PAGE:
UNITED STATES—Saturation of the soil should be a rare problem within the local chaparral climates. Water is a limited resource. That is why plants that are not native or endemic to other chaparral or desert climates rely on supplemental irrigation. Many exotic species would not survive through the locally long and dry summers without it. Water is only sufficient during winter.

The unfortunate reality is that soil saturation is among the more common problems within landscapes that rely on gardeners. Although most gardeners are proficient with irrigation, some are not. They would prefer to irrigate too generously than risk desiccation. They do not assume the expense of the water, or of the plant material that succumbs to saturation.

Although significantly less common within home gardens that do not rely on professional gardeners, soil saturation is possible. It occasionally happens within pots or planters that lack adequate drainage, or if the drainage becomes clogged. Saucers that contain water that would otherwise damage decking or flooring might inhibit drainage if constantly full.

Saturation inhibits root dispersion.

Besides within pots and planters, saturation is more likely within dense garden soil than within coarser soil. Downspouts could saturate surrounding soil through the rainy winter season. Leaky plumbing might do the same at any time, even if it is merely irrigation pipe that leaks only while operating. Of course, excessive irrigation produces most saturation.

Saturation deprives soil or medium of aeration. Roots avoid soil or medium that lacks adequate aeration. Trees and large shrubbery therefore disperse most of their roots near the surface of saturated soil. Such shallow root dispersion limits stability. The expansion of such shallow roots displaces and fractures pavement and curbs, and heaves lawn turf.

Excessive irrigation causes soil saturation during summer. Excessive frequency is more likely to cause saturation than excessive volumes of water. Unfortunately, it is impossible to prescribe appropriate irrigation schedules and application rates. Climate, soil type and plant material are all relevant considerations. Moisture requirements change seasonally, and from year to year, as plants mature.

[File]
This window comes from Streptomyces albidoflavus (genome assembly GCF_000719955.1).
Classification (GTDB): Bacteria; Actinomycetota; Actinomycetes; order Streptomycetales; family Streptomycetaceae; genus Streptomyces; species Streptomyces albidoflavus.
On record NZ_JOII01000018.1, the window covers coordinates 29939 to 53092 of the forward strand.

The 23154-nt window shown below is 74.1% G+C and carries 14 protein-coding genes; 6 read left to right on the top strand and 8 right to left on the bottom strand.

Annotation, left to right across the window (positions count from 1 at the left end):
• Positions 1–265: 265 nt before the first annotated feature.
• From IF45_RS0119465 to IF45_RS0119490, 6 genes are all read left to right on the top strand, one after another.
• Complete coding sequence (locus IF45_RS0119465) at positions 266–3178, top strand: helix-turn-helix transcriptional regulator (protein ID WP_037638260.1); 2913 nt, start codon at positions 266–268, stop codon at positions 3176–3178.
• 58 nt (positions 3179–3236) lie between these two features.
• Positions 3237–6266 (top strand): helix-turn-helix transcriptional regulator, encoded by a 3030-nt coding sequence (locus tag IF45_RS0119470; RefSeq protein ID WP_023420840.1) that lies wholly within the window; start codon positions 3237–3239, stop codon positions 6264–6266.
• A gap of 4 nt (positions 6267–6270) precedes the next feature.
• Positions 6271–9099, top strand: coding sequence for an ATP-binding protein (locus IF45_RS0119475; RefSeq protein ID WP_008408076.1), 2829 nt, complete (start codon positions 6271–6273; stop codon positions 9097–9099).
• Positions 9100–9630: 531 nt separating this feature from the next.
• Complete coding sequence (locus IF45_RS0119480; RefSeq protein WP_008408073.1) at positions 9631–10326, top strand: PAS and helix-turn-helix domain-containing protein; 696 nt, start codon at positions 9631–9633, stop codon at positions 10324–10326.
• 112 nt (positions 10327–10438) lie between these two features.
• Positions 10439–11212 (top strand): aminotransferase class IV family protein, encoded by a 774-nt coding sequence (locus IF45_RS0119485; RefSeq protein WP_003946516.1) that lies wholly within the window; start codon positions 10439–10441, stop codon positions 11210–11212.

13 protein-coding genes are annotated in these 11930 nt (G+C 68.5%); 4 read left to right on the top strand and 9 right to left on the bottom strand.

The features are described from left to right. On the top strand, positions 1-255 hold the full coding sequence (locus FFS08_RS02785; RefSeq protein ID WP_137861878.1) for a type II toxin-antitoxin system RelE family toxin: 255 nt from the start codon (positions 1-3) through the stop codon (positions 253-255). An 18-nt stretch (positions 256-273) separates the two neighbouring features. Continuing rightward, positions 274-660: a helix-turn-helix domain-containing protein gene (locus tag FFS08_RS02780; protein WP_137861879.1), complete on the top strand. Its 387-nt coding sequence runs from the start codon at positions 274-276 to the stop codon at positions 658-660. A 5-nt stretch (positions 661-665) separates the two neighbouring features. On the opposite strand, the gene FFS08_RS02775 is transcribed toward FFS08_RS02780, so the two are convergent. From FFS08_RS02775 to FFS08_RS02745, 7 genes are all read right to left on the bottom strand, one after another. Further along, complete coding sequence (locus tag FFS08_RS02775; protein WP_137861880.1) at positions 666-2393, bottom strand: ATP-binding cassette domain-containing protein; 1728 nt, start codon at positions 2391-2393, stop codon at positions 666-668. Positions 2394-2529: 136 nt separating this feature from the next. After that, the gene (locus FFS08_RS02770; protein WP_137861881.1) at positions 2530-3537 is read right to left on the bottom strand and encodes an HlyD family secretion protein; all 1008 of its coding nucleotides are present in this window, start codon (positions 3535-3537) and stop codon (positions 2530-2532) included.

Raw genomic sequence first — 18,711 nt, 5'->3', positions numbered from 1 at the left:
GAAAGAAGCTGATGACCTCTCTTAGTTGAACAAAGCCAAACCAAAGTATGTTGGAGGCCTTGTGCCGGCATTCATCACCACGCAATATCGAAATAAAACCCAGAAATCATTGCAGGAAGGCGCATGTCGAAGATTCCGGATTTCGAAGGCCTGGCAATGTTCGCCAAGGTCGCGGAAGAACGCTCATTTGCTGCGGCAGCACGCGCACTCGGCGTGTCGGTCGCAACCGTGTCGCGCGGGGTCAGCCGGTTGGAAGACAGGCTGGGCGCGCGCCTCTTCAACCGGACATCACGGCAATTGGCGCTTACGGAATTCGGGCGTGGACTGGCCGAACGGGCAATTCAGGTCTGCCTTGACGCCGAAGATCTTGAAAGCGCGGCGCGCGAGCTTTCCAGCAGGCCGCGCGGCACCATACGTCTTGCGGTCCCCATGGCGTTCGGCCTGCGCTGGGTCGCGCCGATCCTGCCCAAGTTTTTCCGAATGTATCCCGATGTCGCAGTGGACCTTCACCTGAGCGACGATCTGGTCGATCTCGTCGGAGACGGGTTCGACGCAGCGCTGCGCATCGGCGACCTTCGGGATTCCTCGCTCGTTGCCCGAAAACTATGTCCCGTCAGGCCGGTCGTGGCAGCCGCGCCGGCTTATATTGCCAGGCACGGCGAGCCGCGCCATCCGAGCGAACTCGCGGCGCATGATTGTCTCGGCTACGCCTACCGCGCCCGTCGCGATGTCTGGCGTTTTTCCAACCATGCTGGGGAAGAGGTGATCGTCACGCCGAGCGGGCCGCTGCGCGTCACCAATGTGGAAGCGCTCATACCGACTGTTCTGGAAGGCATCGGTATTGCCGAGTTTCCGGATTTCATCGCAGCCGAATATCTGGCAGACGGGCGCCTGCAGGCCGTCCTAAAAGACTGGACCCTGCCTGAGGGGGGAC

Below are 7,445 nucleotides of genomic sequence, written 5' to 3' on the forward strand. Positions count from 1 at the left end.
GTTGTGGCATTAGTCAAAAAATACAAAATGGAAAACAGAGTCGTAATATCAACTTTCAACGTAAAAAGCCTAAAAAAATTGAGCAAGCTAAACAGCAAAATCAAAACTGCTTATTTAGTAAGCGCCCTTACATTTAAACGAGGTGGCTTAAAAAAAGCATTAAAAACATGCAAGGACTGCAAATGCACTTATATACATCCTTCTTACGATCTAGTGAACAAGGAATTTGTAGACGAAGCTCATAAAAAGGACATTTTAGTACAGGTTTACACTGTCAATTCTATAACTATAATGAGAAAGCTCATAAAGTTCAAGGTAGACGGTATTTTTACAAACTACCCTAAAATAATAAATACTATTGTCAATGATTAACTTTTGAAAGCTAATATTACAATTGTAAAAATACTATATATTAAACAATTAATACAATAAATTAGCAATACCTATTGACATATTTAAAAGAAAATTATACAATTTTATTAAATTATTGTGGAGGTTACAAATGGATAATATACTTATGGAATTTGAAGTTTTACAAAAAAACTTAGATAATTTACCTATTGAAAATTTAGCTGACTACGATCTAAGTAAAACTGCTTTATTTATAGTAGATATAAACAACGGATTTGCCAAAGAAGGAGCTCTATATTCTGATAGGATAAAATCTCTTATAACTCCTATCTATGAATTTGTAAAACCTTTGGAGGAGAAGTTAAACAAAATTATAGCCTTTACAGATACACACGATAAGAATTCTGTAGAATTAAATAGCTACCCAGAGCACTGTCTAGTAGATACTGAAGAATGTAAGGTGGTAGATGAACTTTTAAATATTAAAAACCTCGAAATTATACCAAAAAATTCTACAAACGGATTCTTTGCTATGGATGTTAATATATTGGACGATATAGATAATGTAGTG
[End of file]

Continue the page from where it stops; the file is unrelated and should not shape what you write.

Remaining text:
Highlight: Sweet Flag

If unpaved drainage ditches and collection ponds were more common locally, sweet flag, Acorus gramineus, might be also. It can provide a nicely neat border for such waterways, where the ground is too steep and damp for mowing. It can migrate into muddy situations and even into shallow water. Its dense network of fibrosus rhizomes helps to retain mud.

‘Variegatus’, with elegantly elongated and variegated leaves, is the most popular cultivar locally. It is rare in nurseries, but occasionally shared by friends and neighbors who grow it. Propagation by division is very easy. Single shoots or clumps of shoots grow if merely plugged into damp soil or mud. ‘Pusillus’ lacks variegation and develops stouter leaves.

Sweet flag aggressively excludes other herbaceous vegetation, but does not migrate too rapidly. Plucking shoots and plugging them elsewhere accelerates migration. The dense foliage might get a foot deep. Individual leaves are very narrow, like grass. The mundane bloom is easy to ignore and is uncommon where the soil is not often saturated or muddy.

Tony Tomeo can be contacted at tonytomeo.com.